Immunotherapy for Metastatic Renal Cell Carcinoma Showing Promise

May 8, 2015

Treatment with AGS-003 in combination with sunitinib (Sutent) appears to be safe, well-tolerated, and associated with extended survival in patients with metastatic renal cell carcinoma (mRCC), according to new data from a phase II trial published in the Journal for ImmunoTherapy of Cancer.

Treatment with AGS-003 in combination with sunitinib (Sutent) appears to be safe, well-tolerated, and associated with extended survival in patients with metastatic renal cell carcinoma (mRCC), according to new data from a phase II trial published in the Journal for ImmunoTherapy of Cancer.1

AGS-003 is an autologous immunotherapy that is prepared using a patient's own dendritic cells and amplified tumor RNA. In a multicenter phase II trial, researchers found an encouraging median overall survival of 30.2 months for all patients treated with the combination of AGS-003 plus sunitinib. Similar unfavorable risk mRCC patients have an expected overall survival of 14.7 months, according to the International Metastatic Renal Cell Carcinoma Database Consortium. In this current phase II trial, patients with intermediate-risk mRCC experienced a median survival in excess of 5 years.

Data presented during the 2014 ASCO Genitourinary Cancers Symposium by Avishay Sella, MD, who is head of the Department of Oncology at Asaf Harofeh Medical Center in Israel, indicated the expected median survival for intermediate-risk mRCC patients treated with sunitinib as their first-line targeted therapy is approximately 20.5 months.

Phase II study investigator Asim Amin, MD, who is medical oncologist at the Levine Cancer Institute, Charlotte, North Carolina, said the outcomes in this study provide oncologists and their patients with new hope. He said mature data from this phase II study suggest the combination of AGS-003 plus sunitinib was safe, well-tolerated, and associated with doubling the expected median survival, and encouraging long-term and 5-year survival.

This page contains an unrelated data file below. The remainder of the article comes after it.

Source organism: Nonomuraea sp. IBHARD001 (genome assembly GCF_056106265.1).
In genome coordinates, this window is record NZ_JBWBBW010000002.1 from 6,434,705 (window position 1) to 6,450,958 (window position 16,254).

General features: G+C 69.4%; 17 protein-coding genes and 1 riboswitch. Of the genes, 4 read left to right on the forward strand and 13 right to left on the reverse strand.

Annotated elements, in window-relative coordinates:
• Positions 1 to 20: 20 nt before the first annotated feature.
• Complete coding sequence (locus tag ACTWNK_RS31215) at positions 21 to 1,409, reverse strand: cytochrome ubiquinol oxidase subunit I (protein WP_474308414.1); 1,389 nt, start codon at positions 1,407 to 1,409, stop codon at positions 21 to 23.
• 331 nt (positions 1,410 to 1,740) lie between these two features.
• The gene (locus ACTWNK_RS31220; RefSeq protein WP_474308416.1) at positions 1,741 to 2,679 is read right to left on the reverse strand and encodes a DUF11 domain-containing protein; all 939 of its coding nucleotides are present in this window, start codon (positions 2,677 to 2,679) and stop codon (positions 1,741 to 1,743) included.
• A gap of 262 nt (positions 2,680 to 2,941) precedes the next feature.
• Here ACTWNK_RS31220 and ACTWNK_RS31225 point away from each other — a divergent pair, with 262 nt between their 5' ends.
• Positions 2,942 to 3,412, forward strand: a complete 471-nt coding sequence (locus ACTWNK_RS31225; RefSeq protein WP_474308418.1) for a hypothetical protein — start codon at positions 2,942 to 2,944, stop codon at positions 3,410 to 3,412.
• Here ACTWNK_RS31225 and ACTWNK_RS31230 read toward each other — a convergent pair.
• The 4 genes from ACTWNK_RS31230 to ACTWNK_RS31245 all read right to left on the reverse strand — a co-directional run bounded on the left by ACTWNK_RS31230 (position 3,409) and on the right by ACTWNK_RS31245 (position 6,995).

Study co-author Dr. Robert Figlin, MD, who is the chair of hematology-oncology and professor of medicine and biomedical sciences at the Cedars-Sinai Samuel Oschin Comprehensive Cancer Institute, Los Angeles, said observations from this study indicate that an increase in memory T-cells after five doses of AGS-003 was associated with prolonged survival.

These findings are now being further evaluated in the ongoing phase III ADAPT study. This pivotal study is expected to complete enrollment of 450 mRCC patients in mid-2015, according to Argos Therapeutics, Inc.2 The company says there are also plans to advance studies of AGS-003 in earlier stages of renal cell carcinoma and other solid tumors later this year.

AGS-003 uses the Arcelis® Technology Platform, which is a fully personalized immunotherapy technology designed to overcome immunosuppression by producing a durable memory T-cell response without adjuvants that may be associated with toxicity. The phase III clinical trial compares the standard treatment for mRCC to the standard treatment plus the personalized vaccine. Every patient in the phase III trial will receive surgery, along with radiation therapy and chemotherapy to remove any remaining tumor cells. However, about two-thirds of the patients in the trial will receive the vaccine product as well.

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